Kate Maxwell

Kate Maxwell is a postdoctoral researcher at the University of Agder, Norway. Her project is to apply the theory of ‘multimodality’ to medieval manuscripts, particularly those of the fourteenth-century poet-composer Guillaume de Machaut.

This website aims to be an overview of the postdoc project, and much more: a live reflection on living and working in a multimodal environment, of researching medieval artifacts in the digital age, and perhaps the occasional personal or fun thing too.

 

The view from home

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5 comments
  1. William Frankeberger said:

    I wonder if you can tell me…

    Many of Machaut’s compositions are a man singing to a lady. But often the music requires a soprano voice. Much medieval music about courtly love is written this way. Have you any idea WHY the composers back then seemed to have this obsession with, well, what sounds like, men singing in falsetto to a woman? Just wondering…

    • Hi! Sorry for the late reply. Basically, pitch as we know wasn’t set in stone back then. So in fact anyone could sing anything. (Well, of course they can! But many of the the ‘rules’, we have post-date the Middle Ages.)
      Remember, too, that there is no instrumental music surviving – though of course there were instruments. So that means that pitch could be decided according to singers’ wishes, abilities, sound considerations, and so on.
      Also, many of Machaut’s works are written in the first person, and yet ‘he’ takes on many personas. So the whole ‘I’ business is fluid anyway.
      In short, there’s no reason to think that pitch was fixed as it is in modern editions (watch out for the treble clefs with a wee number 8 underneath in these, which indicate that the pitch is an octave lower than written). There’s also no particular reason to think that men and women couldn’t sing songs written from each others’ point of view – think of music being performed in single-sex scenarios, for example (religious houses, courtly conventions).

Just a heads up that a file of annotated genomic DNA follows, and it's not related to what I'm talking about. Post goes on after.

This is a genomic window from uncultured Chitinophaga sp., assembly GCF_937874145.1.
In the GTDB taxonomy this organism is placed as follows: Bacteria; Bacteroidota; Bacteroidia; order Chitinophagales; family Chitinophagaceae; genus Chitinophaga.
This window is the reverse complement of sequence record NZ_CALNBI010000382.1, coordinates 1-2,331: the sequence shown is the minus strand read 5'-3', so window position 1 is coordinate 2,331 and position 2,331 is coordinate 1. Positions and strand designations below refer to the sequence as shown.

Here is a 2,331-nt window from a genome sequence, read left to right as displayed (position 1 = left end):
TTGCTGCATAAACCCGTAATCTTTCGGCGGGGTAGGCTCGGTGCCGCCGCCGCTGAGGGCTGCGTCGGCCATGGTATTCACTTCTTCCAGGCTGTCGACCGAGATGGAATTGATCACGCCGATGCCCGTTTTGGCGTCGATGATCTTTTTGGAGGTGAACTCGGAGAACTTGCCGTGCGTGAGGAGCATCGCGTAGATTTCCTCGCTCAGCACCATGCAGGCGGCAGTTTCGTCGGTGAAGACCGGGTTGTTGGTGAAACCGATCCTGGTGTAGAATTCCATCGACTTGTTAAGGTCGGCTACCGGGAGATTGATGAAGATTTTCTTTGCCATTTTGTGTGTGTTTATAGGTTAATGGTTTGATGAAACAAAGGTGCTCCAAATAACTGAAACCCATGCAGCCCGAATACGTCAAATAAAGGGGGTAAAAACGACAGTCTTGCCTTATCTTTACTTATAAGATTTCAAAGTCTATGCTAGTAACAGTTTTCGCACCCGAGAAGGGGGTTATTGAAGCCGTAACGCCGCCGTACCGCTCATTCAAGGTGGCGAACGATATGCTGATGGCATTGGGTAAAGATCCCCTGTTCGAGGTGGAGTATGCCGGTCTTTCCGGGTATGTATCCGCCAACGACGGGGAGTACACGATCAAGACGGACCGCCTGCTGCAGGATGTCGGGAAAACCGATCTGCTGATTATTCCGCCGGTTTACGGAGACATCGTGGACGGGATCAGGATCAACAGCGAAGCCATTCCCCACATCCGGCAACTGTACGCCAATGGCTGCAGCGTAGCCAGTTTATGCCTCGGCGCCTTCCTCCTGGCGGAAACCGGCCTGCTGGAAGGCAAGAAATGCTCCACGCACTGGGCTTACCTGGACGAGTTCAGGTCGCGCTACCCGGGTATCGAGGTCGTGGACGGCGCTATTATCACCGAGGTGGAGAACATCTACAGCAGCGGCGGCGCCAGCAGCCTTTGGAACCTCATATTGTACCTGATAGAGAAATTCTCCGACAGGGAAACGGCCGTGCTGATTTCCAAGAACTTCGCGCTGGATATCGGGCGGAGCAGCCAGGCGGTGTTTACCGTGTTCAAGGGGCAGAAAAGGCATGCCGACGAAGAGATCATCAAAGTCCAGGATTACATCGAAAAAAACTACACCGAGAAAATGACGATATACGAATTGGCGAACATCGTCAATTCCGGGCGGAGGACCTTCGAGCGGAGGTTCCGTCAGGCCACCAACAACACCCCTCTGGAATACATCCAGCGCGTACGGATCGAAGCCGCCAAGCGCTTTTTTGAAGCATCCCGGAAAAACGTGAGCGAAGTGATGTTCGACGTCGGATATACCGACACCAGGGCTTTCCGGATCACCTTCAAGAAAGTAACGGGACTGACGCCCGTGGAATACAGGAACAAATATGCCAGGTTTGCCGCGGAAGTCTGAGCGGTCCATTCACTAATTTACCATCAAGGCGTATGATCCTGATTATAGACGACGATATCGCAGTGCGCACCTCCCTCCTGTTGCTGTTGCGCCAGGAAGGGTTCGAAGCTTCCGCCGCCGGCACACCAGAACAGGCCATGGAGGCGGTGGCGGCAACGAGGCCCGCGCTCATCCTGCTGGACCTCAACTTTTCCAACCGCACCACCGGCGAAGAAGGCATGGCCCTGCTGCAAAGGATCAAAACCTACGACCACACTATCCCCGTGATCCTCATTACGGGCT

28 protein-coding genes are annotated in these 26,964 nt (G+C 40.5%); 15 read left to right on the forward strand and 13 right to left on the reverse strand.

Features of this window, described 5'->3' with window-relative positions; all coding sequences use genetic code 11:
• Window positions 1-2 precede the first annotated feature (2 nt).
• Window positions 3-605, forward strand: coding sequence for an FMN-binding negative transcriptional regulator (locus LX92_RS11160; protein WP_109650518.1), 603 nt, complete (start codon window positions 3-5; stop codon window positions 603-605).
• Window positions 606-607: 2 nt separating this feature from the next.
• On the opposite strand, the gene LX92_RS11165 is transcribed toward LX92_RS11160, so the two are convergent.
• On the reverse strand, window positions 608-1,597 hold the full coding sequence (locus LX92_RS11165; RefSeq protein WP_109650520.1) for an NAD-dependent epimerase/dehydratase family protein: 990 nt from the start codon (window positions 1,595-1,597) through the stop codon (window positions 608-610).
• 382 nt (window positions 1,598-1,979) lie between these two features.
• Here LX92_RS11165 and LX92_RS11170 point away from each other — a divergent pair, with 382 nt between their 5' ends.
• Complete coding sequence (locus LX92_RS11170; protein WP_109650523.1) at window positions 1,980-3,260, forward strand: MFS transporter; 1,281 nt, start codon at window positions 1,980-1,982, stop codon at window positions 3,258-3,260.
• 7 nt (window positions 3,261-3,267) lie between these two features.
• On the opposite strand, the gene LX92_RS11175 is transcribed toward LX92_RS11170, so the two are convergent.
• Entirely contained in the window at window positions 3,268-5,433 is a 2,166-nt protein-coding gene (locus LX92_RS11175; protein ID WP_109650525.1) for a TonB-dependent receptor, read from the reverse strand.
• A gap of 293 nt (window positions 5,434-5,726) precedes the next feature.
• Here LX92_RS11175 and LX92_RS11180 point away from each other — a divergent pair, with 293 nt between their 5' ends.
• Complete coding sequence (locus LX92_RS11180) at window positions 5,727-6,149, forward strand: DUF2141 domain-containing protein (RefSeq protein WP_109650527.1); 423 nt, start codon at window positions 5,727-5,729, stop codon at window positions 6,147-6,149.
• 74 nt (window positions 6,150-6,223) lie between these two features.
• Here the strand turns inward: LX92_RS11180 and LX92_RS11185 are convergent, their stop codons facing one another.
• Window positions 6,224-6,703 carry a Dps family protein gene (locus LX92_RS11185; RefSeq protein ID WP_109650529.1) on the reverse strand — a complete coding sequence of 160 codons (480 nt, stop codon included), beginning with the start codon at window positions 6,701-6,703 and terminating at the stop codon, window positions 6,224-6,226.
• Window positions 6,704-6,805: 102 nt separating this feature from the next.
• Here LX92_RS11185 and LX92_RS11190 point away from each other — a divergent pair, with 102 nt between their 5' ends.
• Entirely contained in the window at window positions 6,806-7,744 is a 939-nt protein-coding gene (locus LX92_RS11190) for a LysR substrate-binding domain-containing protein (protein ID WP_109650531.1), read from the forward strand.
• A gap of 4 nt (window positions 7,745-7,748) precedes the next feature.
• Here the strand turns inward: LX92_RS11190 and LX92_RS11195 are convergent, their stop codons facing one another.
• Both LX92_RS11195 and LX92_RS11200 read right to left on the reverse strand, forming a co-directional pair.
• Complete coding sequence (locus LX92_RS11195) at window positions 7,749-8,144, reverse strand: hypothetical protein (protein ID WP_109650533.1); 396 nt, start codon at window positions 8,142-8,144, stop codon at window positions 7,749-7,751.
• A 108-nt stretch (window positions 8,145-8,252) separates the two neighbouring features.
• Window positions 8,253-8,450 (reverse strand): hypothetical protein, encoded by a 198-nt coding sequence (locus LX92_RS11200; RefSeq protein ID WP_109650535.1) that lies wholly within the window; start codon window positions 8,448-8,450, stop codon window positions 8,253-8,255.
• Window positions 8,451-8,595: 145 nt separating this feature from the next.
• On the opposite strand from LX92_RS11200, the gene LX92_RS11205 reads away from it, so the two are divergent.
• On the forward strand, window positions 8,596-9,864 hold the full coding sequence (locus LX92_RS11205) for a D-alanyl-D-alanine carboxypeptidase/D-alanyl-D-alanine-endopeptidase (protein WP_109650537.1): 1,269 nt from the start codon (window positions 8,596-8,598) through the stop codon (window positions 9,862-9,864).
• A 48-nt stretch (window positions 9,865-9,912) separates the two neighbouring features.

Lots of reasons! Hope these pointers are of some help.
      And sorry for the late reply – for some reason I didn’t get an email telling me there was a comment here 🙂

      • William Frankeberger said:

        Ha! Thanks for the reply. What I notice in ALL recordings, is that a soprano voice is PREDOMINANT in male-to-female songs in the middle ages. Seems odd to me. I mean it is SO often that a high—not just “we don’t know exactly what the pitch is” high but… HIIIIIIIGHHHH voice is used that it does seem to be… odd…

        >

      • Do you think that might have more to do with selling records than pitch? Hey, folks, it’s the 21st century. Fuzzy gender is OK. So let’s sell this with a female voice instead because we can make almost as much money out of selling to the ‘male ear’ as to the ‘male gaze’.
        (‘cis male’, of course)
        Call me cynical if you like. Or wrong. I don’t mind.

      • William Frankeberger said:

        Ha ha! That’s a new one!

        Thank you!

        =>b

        >

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